Research Conducted at Northeast Agriculture University Has Provided New Information about Immunotherapy (Genetically engineered Newcastle disease virus expressing interleukin 2 is a potential drug candidate for cancer immunotherapy)
By a News Reporter-Staff News Editor at Cancer Vaccine Week -- Data detailed on Biotechnology have been presented. According to news originating from Harbin, People's Republic of China, by NewsRx correspondents, research stated, "Newcastle disease virus (NDV) is an intrinsically tumor-specific virus, several clinical trials have reported that mesogenic NDV is a safe and effective agent for human cancer therapy. Interleukin 2 (IL2) is a cytokine that stimulates T cell propagation to trigger innate and adaptive immunity."
Our news journalists obtained a quote from the research from Northeast Agriculture University, "IL2 has been used for cancer therapy and has achieved curative effects. In this study, a recombinant NDV LaSota strain expressing human interleukin 2 (rLaSota/IL2) was generated. The ability of rLaSota/IL2 to express human IL2 was detected in the infected tumor cells. In addition, the activity of IL2 was analyzed. The antitumor potential of rLaSota/IL2 was studied by xenograph mice carrying H22 and B16-F10 cells. Tumor-specific CD4(+) and CD8(+) T cells and MHC II were also analyzed in the two tumor-bearing models. Our study showed that rLaSota/IL2 significantly stimulated tumor-specific cytotoxic T-lymphocyte (CTL) responses and increased regulatory CD4(+) and cytotoxic CD8(+) T cells proliferation. The treatment with rLaSota/IL2 led to tumor regression in tumor-bearing mice and prolonged the survival of tumor-bearing mice. Furthermore, tumor challenging experiments demonstrated that rLaSota/IL2 invoked mice a unique capacity to remember a pathogen through the generation of memory T cells, which protect the host in the event of reinfection and form adaptive immune system. The result indicates that tumor-infiltrating CD4(+) T regulatory cells may denote the effective regression of tumors."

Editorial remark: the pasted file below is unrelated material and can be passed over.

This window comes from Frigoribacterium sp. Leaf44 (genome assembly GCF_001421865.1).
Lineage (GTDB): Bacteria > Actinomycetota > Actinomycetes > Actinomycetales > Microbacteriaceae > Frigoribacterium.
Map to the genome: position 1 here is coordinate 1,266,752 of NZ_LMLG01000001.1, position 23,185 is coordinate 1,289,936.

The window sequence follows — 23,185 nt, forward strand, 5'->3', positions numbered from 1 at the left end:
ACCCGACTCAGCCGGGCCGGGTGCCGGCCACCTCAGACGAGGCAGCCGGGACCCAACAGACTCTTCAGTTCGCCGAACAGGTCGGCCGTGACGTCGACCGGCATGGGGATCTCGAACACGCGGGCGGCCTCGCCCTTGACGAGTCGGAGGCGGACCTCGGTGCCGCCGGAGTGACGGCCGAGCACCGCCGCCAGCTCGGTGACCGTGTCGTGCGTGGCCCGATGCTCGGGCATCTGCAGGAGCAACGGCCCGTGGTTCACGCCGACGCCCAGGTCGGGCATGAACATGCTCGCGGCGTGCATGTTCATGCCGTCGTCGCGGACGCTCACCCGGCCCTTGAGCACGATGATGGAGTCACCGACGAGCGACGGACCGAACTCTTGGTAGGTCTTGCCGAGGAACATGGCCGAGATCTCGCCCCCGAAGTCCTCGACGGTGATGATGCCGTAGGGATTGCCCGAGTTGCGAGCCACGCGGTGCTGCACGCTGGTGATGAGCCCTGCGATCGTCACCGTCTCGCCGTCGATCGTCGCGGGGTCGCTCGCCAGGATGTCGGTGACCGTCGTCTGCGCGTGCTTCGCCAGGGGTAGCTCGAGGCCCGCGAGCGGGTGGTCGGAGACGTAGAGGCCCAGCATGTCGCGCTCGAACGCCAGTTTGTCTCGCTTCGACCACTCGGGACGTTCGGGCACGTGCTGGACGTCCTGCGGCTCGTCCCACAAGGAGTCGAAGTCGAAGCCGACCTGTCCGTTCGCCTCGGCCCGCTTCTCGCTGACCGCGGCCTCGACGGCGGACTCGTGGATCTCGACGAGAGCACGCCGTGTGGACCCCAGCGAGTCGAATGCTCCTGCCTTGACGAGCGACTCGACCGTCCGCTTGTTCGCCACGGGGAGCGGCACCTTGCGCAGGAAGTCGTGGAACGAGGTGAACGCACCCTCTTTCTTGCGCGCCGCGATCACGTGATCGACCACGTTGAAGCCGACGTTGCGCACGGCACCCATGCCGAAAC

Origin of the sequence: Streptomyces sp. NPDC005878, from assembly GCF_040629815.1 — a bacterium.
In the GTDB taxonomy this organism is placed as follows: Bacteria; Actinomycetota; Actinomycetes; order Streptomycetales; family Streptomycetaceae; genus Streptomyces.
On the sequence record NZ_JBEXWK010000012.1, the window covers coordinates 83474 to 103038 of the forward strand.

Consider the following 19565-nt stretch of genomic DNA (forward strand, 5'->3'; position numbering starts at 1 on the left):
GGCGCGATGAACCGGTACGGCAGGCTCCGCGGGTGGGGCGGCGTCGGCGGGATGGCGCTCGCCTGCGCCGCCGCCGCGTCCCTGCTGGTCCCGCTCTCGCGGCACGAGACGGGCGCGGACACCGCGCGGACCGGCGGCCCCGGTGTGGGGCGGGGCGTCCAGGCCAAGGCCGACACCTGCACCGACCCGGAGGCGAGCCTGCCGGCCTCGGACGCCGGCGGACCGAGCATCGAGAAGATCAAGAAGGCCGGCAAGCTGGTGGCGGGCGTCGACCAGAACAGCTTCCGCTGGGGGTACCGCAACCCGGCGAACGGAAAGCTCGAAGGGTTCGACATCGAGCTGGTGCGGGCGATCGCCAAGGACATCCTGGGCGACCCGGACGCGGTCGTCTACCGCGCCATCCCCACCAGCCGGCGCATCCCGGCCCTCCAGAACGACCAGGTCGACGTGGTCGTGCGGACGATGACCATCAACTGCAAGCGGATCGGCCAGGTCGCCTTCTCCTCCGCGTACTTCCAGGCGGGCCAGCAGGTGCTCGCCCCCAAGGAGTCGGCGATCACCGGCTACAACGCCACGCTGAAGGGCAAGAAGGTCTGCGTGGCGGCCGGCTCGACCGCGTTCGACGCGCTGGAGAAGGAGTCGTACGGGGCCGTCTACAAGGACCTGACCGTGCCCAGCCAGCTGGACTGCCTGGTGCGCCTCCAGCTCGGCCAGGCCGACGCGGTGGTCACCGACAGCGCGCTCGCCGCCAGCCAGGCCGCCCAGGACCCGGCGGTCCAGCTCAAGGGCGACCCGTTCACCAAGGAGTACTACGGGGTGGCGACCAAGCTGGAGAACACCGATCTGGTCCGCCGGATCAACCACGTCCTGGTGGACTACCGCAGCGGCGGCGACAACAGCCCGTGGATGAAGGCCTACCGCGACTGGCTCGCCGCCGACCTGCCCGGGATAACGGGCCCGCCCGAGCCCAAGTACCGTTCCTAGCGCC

According to the news editors, the research concluded: "Taken together, rLaSota/IL2 has potential for immunotherapy and oncolytic therapy of cancers and may be an ideal candidate for clinical application in future cancer therapy."
For more information on this research see: Genetically engineered Newcastle disease virus expressing interleukin 2 is a potential drug candidate for cancer immunotherapy. Immunology Letters, 2014;159(1-2):36-46. Immunology Letters can be contacted at: Elsevier Science Bv, PO Box 211, 1000 Ae Amsterdam, Netherlands. (Elsevier - www.elsevier.com; Immunology Letters - www.elsevier.com/wps/product/cws_home/506020)
The news correspondents report that additional information may be obtained from F.L. Bai, Northeast Agr Univ, Biopharmaceut Teaching & Res Sect, Coll Life Sci, Harbin 150030, People's Republic of China. Additional authors for this research include Z.S. Niu, H. Tian, S.M. Li, Z. Lv, T.Y. Zhang, G.P. Ren and D.S. Li (see also Biotechnology).
Keywords for this news article include: Asia, Biotechnology, Pharmaceuticals, Harbin, Cancer, Oncology, Peptides, Proteins, Cytokines, Engineering, Lymphokines, RNA Viruses, Bird Diseases, Immunotherapy, Interleukin-2, Drug Development, Immunomodulation, Newcastle Disease, Avulavirus Infections, People's Republic of China, Paramyxoviridae Infections
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